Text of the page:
Wide area network speeds are most often the biggest bottleneck in a replication scenario. If a company has the DR site connected via a standard T1 then they are looking at 1.54 Mb/sec in raw throughput. However, given the protocol stack, and application overhead, we will most likely never fully realize that speed. Built into the spreadsheet on the second tab is a bandwidth calculator which we will use to run numbers for our different scenarios. In the scenario below we will assume that the average amount of data that changes per hour is 80 Megabytes per given VM workload. For ways to determine this figure for a given application I will cover this topic later in the article. From this exercise we would see that given a standard T1 WAN circuit, with 20% overhead, it will take Hyper-V approximately 8.3 minutes to replicate the data changes. Then we can see on the right hand side, that if we have 3 workloads with the same average data set it will take around a half an hour to complete:
Most real life scenarios will get a little more involved of course, but this is a good starting point to work from when planning for replication. In order for this process to work we now need to move on to discovering that data change rate in your environment. For those of you without virtual machines running in Windows Server 2012 Hyper-V, you may need to investigate third party tools or backup reports given that incremental data set information is available to you. For the example to follow I will be working with Windows Server 2012.
To begin this exercise we must first build two Hyper-V enabled Windows 2012 Servers joined to the same domain. Windows Server 2012 can be downloaded here. For this exercise we will be expanding upon the replication lab instructions found here. In production, the initial replication of the virtual machine will most likely use the process known as “seeding the target host.” What this means is that we will take a copy of the current virtual machine as it stands today, move the copy to our secondary site via physical shipment, then setup ongoing replication to occur over the WAN circuit. In this planning phase I recommend testing the replication to a local server given that the same bandwidth restrictions are put in place(see later in this article for more info on restricting bandwidth). After the initial replication is synced up, you can view the Replication Health by right clicking the VM from Hyper-V Manager, select Replication, then Replication Health. Inside this window is a number representing the average replication size as well as other pertinent info:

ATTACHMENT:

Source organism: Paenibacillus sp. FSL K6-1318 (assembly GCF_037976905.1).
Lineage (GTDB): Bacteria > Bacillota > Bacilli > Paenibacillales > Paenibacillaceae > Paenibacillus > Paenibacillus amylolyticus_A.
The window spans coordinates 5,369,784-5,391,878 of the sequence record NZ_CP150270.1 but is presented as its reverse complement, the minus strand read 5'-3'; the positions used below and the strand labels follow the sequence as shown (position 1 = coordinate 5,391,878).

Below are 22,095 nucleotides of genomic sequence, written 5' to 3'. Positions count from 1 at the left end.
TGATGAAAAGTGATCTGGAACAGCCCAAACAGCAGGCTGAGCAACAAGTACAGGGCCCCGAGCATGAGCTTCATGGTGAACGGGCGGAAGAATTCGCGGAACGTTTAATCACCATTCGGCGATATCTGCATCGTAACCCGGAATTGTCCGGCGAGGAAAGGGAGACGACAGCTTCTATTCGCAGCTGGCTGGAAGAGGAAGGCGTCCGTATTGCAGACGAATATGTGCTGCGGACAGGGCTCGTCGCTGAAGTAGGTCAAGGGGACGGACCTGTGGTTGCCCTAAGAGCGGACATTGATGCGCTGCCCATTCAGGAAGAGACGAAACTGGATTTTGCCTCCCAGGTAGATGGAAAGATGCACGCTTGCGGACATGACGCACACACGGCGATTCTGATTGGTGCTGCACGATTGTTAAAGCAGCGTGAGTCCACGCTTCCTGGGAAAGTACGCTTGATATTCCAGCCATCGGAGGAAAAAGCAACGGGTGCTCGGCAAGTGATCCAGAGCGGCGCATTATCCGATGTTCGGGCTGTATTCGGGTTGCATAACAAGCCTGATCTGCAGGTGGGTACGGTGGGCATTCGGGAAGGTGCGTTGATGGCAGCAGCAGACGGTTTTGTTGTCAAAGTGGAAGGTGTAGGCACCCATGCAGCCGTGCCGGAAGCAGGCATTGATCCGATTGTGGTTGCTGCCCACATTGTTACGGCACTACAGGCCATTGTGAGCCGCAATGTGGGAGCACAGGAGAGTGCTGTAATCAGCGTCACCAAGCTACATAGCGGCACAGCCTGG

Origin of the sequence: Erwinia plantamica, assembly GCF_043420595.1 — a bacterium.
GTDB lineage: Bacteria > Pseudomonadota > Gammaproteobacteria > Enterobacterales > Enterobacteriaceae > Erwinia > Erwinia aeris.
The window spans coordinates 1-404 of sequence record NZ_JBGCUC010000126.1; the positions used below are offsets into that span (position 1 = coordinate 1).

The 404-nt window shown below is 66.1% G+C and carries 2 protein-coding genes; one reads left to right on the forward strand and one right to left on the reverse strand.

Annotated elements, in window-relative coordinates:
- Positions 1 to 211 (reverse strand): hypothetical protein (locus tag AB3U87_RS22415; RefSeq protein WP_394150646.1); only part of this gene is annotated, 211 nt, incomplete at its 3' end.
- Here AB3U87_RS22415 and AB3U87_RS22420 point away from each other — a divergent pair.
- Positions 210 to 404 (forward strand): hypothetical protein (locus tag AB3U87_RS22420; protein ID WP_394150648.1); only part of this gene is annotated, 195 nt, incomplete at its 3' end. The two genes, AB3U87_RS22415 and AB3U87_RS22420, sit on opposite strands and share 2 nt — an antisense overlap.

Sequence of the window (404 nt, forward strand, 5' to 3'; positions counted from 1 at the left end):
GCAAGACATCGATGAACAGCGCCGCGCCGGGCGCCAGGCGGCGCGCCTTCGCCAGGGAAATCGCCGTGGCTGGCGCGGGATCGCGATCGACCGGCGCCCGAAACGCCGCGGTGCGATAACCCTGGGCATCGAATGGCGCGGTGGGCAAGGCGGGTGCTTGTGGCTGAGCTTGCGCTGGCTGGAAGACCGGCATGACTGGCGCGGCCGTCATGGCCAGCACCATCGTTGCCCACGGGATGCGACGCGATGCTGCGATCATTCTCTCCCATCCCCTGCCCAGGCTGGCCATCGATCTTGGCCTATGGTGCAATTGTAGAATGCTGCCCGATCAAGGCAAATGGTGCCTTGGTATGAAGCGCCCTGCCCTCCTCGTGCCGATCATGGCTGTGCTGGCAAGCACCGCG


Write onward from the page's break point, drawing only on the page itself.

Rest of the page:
For Powershell users, the following command can also be utilized:
This should list out the AvgReplSize in megabytes. If you monitor this number throughout the day it will give you a rough idea of just how much data is changing inside the VM that would be traversing the wire. Take this average number and place it into the Bandwidth spreadsheet tab next to the field labeled “Data size (MB)”. Make sure to also correct the field labeled “Mb/Sec Bandwidth” with the circuit size representative of your connection to the secondary site. If you know that several of the machines which are targeted for this replication project are similar in data change rates, plug in that number in the field labeled “Number of Workloads” and look at the total time it would take to replicate the machines. This number is a guestimate but close enough for planning purposes.